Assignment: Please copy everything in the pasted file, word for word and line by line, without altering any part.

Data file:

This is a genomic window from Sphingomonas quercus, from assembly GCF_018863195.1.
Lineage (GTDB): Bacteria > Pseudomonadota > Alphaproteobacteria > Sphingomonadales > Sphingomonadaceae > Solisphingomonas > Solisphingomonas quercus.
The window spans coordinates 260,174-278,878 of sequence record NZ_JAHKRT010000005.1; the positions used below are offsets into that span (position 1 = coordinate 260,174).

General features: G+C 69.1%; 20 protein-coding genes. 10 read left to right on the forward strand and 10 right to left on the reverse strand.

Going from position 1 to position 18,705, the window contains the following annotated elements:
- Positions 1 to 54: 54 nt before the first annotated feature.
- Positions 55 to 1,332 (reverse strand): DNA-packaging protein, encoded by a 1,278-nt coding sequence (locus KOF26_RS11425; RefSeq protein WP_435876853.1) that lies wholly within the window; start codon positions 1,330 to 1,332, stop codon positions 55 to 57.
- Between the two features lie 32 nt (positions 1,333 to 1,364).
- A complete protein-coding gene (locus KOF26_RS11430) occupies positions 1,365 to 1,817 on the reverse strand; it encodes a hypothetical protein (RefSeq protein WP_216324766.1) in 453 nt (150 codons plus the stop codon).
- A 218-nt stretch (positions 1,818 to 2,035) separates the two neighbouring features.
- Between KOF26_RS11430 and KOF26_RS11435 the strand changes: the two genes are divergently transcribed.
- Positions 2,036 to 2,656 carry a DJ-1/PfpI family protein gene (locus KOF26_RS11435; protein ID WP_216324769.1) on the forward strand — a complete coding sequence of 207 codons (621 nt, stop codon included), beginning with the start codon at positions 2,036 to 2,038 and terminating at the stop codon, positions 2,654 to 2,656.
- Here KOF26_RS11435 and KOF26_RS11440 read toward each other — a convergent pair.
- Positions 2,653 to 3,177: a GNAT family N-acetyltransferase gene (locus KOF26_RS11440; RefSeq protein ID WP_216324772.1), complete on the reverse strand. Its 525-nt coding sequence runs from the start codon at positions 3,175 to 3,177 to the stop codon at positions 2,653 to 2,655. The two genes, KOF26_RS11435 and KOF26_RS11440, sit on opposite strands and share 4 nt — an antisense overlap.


This is a genomic window from Sphingomonas quercus, from assembly GCF_018863195.1.
Lineage (GTDB): Bacteria > Pseudomonadota > Alphaproteobacteria > Sphingomonadales > Sphingomonadaceae > Solisphingomonas > Solisphingomonas quercus.
The window spans coordinates 260,174-278,878 of sequence record NZ_JAHKRT010000005.1; the positions used below are offsets into that span (position 1 = coordinate 260,174).

General features: G+C 69.1%; 20 protein-coding genes. 10 read left to right on the forward strand and 10 right to left on the reverse strand.

Going from position 1 to position 18,705, the window contains the following annotated elements:
- Positions 1 to 54: 54 nt before the first annotated feature.
- Positions 55 to 1,332 (reverse strand): DNA-packaging protein, encoded by a 1,278-nt coding sequence (locus KOF26_RS11425; RefSeq protein WP_435876853.1) that lies wholly within the window; start codon positions 1,330 to 1,332, stop codon positions 55 to 57.
- Between the two features lie 32 nt (positions 1,333 to 1,364).
- A complete protein-coding gene (locus KOF26_RS11430) occupies positions 1,365 to 1,817 on the reverse strand; it encodes a hypothetical protein (RefSeq protein WP_216324766.1) in 453 nt (150 codons plus the stop codon).
- A 218-nt stretch (positions 1,818 to 2,035) separates the two neighbouring features.
- Between KOF26_RS11430 and KOF26_RS11435 the strand changes: the two genes are divergently transcribed.
- Positions 2,036 to 2,656 carry a DJ-1/PfpI family protein gene (locus KOF26_RS11435; protein ID WP_216324769.1) on the forward strand — a complete coding sequence of 207 codons (621 nt, stop codon included), beginning with the start codon at positions 2,036 to 2,038 and terminating at the stop codon, positions 2,654 to 2,656.
- Here KOF26_RS11435 and KOF26_RS11440 read toward each other — a convergent pair.
- Positions 2,653 to 3,177: a GNAT family N-acetyltransferase gene (locus KOF26_RS11440; RefSeq protein ID WP_216324772.1), complete on the reverse strand. Its 525-nt coding sequence runs from the start codon at positions 3,175 to 3,177 to the stop codon at positions 2,653 to 2,655. The two genes, KOF26_RS11435 and KOF26_RS11440, sit on opposite strands and share 4 nt — an antisense overlap.